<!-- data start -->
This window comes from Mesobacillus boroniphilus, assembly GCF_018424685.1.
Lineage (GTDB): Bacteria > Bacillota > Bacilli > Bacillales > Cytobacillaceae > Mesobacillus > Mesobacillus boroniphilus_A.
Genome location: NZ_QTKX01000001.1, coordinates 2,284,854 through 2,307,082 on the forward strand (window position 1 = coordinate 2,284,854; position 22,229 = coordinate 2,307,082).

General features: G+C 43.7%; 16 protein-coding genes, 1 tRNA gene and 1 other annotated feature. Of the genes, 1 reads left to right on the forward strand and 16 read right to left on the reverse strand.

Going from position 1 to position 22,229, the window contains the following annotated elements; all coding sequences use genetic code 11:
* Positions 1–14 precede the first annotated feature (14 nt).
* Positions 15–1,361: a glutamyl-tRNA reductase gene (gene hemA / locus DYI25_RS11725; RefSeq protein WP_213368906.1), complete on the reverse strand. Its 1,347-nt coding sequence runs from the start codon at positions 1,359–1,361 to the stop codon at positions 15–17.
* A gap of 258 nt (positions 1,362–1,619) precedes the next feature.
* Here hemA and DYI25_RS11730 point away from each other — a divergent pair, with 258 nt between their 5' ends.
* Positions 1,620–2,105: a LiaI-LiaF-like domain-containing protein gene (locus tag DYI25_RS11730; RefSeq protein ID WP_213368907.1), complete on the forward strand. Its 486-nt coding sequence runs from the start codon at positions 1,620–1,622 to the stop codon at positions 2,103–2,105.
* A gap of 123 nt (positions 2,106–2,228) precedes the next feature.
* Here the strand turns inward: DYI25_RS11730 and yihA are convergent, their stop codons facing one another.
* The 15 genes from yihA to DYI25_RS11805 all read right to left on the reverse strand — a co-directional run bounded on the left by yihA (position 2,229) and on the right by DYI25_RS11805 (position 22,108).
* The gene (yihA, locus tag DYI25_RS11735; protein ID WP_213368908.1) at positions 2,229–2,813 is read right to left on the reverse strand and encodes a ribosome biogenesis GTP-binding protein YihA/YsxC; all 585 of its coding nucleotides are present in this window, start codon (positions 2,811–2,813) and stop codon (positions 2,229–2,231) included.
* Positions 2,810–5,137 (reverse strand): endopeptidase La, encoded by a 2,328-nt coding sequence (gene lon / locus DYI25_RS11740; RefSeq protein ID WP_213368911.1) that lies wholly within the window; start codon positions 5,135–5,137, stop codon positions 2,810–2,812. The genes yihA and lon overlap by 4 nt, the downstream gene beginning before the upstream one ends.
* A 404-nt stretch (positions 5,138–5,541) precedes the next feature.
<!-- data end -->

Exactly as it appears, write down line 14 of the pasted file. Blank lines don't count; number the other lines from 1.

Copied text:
* The gene (yihA, locus tag DYI25_RS11735; protein ID WP_213368908.1) at positions 2,229–2,813 is read right to left on the reverse strand and encodes a ribosome biogenesis GTP-binding protein YihA/YsxC; all 585 of its coding nucleotides are present in this window, start codon (positions 2,811–2,813) and stop codon (positions 2,229–2,231) included.